Last month, I covered the newly updated Facebook content distribution algorithm and the fall in engagement (14% on average) that page managers have been experiencing as a result. This month, the spotlight falls on Facebook once more. The industry has been buzzing with reports of mystery ‘likes’ popping up across third-world countries on legitimate and well-known brand pages.

Many of you will likely have an account manager and a line in your marketing budget dedicated solely to ‘like’ generation. Unfortunately, ‘like’ fraud is also big business. Facebook fraud detection algorithms have now reached a high level of intelligence, making automated Facebook ‘bot’ accounts easy to identify and delete. However, fraudsters have set up click farms across the developing world housing real people paid pennies to literally ‘like’ page after page every day.

At this point, you may be keen to ask your social manager or agency for a breakdown of your Facebook insights. You might discover a significant percentage of your audience is based in a country like Egypt or India.

“Fraudsters have set up click farms across the developing world”

But you don’t buy fake likes and you certainly aren’t targeting Egypt or India. So where do they come from? Well, the bad news is that in all probability they are generated indirectly as a result of your legitimate campaigns. Facebook has dedicated significant resources to fighting ‘like’ fraud, identifying and deleting some 83 million fake accounts in the process. The regular pattern of activity from ‘like’ bots is a dead giveaway, but people in click farms will often ‘like’ legitimate ads to stay under the radar - so detection isn’t always easy.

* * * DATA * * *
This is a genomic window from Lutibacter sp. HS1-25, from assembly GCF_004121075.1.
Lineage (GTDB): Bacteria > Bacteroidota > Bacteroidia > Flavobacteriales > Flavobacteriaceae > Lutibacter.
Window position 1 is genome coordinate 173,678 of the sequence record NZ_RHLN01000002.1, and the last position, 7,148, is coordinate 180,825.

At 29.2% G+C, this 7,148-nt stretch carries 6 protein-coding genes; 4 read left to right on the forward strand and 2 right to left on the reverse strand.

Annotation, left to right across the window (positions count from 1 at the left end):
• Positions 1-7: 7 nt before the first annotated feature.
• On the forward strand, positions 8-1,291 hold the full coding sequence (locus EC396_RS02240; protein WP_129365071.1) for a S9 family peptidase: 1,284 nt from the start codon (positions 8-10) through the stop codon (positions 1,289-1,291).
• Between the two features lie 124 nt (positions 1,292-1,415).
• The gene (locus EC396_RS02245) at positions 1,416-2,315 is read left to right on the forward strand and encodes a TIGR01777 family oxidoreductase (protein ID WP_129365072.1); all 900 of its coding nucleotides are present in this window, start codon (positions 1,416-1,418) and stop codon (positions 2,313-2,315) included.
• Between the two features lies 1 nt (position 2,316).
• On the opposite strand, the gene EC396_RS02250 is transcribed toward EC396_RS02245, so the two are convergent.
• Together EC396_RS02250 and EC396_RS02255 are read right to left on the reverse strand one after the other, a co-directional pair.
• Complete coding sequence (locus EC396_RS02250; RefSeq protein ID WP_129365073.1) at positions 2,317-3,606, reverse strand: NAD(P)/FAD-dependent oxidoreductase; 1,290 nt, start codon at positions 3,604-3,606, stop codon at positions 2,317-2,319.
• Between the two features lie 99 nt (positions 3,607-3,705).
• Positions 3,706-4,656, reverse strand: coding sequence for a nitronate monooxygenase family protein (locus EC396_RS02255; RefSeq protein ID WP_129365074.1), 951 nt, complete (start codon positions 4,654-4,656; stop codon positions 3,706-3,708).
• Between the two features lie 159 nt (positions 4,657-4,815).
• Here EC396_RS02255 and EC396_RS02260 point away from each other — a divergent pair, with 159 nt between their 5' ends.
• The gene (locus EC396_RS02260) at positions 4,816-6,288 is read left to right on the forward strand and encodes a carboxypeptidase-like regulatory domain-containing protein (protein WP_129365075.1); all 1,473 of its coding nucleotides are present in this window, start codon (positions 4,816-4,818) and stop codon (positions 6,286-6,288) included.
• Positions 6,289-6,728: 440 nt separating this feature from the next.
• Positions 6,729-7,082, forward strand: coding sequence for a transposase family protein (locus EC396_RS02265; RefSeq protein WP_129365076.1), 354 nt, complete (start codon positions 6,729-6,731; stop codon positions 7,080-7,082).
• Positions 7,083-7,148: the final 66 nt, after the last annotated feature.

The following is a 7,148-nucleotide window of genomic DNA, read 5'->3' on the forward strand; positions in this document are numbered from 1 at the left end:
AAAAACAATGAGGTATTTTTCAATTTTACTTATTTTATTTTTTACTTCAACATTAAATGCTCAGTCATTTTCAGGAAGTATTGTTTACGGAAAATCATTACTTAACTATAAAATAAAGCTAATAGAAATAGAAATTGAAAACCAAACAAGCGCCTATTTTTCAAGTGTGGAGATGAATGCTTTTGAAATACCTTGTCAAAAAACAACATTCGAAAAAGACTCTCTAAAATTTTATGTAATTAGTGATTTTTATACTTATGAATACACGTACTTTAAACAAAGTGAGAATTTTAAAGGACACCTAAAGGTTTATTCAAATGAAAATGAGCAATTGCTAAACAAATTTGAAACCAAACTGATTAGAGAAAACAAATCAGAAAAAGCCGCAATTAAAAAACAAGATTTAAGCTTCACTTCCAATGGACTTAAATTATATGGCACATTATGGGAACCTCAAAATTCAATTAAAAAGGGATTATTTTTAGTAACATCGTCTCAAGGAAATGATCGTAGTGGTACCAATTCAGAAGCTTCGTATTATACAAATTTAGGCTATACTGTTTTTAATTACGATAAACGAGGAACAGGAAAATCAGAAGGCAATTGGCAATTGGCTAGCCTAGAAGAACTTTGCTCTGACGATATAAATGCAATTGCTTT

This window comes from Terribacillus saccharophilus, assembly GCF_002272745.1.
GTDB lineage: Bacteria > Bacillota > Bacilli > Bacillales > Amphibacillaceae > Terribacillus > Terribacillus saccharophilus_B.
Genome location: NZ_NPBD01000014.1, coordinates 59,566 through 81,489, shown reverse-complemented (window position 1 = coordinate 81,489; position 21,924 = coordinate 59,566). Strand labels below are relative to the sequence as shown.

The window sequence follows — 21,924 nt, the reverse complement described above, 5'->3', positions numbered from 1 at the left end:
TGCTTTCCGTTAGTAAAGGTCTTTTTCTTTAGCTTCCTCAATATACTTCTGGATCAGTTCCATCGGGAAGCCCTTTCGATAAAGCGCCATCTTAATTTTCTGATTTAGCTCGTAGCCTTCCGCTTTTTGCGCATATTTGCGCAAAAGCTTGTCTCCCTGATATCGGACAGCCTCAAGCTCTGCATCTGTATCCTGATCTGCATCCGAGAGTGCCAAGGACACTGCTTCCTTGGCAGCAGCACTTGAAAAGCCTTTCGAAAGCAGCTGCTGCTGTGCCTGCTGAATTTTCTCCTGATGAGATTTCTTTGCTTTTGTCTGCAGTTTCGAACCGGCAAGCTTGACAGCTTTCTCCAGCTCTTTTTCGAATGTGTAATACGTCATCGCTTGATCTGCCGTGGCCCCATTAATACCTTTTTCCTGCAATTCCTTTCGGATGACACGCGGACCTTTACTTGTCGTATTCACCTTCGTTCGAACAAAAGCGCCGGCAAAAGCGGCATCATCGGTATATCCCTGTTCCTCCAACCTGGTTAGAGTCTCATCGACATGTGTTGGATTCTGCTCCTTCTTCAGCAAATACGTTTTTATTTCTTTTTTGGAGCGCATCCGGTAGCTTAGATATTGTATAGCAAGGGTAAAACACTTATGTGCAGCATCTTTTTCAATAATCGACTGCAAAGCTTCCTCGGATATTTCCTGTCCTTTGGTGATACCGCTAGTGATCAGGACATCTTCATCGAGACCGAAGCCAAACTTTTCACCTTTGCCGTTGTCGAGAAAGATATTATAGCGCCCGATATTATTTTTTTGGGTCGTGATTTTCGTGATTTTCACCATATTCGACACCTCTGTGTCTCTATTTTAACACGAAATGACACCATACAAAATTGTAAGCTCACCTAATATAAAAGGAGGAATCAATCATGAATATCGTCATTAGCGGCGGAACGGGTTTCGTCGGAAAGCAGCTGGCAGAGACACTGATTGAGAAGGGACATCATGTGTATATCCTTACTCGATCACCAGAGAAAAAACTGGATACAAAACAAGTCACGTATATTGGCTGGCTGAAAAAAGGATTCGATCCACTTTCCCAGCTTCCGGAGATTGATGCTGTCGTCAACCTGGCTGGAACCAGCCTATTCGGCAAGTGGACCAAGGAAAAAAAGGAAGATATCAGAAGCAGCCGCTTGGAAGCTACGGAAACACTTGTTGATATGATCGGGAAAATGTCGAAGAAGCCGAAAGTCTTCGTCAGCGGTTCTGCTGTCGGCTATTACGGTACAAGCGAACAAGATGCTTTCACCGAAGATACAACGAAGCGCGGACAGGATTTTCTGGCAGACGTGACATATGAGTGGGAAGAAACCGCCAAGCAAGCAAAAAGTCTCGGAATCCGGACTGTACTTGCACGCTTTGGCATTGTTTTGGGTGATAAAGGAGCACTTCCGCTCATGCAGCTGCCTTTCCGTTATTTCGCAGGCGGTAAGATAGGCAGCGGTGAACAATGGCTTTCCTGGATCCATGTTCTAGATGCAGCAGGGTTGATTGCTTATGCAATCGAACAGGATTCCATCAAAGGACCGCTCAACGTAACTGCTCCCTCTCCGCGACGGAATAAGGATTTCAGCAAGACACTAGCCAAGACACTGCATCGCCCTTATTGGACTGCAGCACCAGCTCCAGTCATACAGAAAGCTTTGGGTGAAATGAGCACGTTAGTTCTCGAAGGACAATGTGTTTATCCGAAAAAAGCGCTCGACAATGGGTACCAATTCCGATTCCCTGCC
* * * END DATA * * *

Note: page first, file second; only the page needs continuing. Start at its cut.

There are a few worrying consequences of this activity. First of all, you are paying for meaningless clicks per like. Secondly, the overall engagement quality of your audience depletes the greater percentage of fake ‘likes’ you have, which means you will have to pay more to boost your post reach. Thirdly, Facebook has no facility to allow you to identify and delete fake ‘likes’ en masse.

So what can you do? In the absence of a more efficient solution from Facebook, our team at Testify manually reviews new likes from suspicious locations and deletes them from the communities we manage. They are relatively easy to identify, as you will find they may like thousands of pages across disparate verticals.

As for the cost of a fraudulent like, for now Facebook is neither formally acknowledging the problem nor offering a solution - which means your Facebook activity is going to become less effective and more expensive as your ‘like fraud’ problem escalates.

John Barton is managing partner and co-founder of TestifyDigital